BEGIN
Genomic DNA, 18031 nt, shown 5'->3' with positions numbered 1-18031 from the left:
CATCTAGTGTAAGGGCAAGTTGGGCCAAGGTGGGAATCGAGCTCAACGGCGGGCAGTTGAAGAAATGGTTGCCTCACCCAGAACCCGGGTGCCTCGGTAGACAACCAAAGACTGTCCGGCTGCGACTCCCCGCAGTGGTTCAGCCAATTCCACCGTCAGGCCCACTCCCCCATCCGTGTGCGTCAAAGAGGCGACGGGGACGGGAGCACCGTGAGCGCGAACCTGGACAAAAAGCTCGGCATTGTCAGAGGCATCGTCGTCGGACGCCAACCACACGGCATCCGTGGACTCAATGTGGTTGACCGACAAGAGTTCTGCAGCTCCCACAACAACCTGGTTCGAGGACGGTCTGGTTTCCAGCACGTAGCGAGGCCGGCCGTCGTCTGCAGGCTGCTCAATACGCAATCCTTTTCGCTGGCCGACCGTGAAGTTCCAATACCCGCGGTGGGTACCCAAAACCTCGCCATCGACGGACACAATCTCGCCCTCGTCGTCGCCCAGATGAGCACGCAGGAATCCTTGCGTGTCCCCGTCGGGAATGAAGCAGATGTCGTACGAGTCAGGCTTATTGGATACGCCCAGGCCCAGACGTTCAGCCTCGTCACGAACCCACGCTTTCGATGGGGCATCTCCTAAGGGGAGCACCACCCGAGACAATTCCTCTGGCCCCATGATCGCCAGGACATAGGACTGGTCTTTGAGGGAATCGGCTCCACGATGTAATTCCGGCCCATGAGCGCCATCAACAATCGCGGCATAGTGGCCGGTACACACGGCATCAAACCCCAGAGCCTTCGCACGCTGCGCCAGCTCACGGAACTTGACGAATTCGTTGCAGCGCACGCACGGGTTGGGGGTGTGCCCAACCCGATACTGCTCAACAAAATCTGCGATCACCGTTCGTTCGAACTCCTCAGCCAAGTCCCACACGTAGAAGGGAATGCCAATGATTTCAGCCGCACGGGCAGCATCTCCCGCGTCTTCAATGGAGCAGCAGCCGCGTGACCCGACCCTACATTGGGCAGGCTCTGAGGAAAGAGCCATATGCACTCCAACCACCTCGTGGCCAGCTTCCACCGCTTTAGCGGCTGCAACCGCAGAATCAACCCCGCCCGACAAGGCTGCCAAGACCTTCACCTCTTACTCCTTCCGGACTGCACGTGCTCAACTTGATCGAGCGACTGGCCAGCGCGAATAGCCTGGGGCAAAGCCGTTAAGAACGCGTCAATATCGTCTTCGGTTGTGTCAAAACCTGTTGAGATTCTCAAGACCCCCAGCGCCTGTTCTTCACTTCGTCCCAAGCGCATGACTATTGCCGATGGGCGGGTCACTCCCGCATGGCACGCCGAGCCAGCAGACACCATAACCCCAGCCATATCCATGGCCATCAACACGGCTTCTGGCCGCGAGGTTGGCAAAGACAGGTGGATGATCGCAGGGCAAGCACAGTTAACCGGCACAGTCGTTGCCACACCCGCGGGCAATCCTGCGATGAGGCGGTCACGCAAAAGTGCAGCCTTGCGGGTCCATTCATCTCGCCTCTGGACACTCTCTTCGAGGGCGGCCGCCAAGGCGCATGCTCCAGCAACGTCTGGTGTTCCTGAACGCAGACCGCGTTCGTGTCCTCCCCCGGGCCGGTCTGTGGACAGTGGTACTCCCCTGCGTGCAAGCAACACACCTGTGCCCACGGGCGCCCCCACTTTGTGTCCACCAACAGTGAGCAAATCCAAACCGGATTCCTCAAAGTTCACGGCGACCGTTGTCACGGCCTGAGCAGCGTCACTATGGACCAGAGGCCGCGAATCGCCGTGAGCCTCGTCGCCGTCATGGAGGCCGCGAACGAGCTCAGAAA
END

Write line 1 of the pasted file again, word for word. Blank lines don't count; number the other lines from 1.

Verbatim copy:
Genomic DNA, 18031 nt, shown 5'->3' with positions numbered 1-18031 from the left: